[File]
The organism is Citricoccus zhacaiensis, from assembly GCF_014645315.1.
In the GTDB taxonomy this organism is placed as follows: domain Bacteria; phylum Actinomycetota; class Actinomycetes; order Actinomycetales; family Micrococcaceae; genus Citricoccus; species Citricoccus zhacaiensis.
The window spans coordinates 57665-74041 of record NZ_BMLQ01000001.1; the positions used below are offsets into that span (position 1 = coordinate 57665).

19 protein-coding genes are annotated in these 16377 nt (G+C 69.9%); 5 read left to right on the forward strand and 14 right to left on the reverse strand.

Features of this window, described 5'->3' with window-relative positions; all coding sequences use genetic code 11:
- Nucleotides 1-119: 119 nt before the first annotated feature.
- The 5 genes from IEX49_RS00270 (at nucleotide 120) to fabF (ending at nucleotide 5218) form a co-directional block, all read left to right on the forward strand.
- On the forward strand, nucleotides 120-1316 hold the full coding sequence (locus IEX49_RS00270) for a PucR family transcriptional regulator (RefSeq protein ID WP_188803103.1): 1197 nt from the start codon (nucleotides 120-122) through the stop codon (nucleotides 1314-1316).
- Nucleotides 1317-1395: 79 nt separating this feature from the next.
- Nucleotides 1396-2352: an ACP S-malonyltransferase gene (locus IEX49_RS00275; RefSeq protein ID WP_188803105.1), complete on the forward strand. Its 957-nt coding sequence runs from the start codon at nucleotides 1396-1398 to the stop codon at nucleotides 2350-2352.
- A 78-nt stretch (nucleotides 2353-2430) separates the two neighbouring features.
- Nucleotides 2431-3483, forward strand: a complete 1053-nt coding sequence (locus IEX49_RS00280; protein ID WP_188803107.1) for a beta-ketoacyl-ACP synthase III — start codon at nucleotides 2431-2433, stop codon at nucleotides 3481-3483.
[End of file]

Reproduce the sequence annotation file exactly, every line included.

The organism is Citricoccus zhacaiensis, from assembly GCF_014645315.1.
In the GTDB taxonomy this organism is placed as follows: domain Bacteria; phylum Actinomycetota; class Actinomycetes; order Actinomycetales; family Micrococcaceae; genus Citricoccus; species Citricoccus zhacaiensis.
The window spans coordinates 57665-74041 of record NZ_BMLQ01000001.1; the positions used below are offsets into that span (position 1 = coordinate 57665).

19 protein-coding genes are annotated in these 16377 nt (G+C 69.9%); 5 read left to right on the forward strand and 14 right to left on the reverse strand.

Features of this window, described 5'->3' with window-relative positions; all coding sequences use genetic code 11:
- Nucleotides 1-119: 119 nt before the first annotated feature.
- The 5 genes from IEX49_RS00270 (at nucleotide 120) to fabF (ending at nucleotide 5218) form a co-directional block, all read left to right on the forward strand.
- On the forward strand, nucleotides 120-1316 hold the full coding sequence (locus IEX49_RS00270) for a PucR family transcriptional regulator (RefSeq protein ID WP_188803103.1): 1197 nt from the start codon (nucleotides 120-122) through the stop codon (nucleotides 1314-1316).
- Nucleotides 1317-1395: 79 nt separating this feature from the next.
- Nucleotides 1396-2352: an ACP S-malonyltransferase gene (locus IEX49_RS00275; RefSeq protein ID WP_188803105.1), complete on the forward strand. Its 957-nt coding sequence runs from the start codon at nucleotides 1396-1398 to the stop codon at nucleotides 2350-2352.
- A 78-nt stretch (nucleotides 2353-2430) separates the two neighbouring features.
- Nucleotides 2431-3483, forward strand: a complete 1053-nt coding sequence (locus IEX49_RS00280; protein ID WP_188803107.1) for a beta-ketoacyl-ACP synthase III — start codon at nucleotides 2431-2433, stop codon at nucleotides 3481-3483.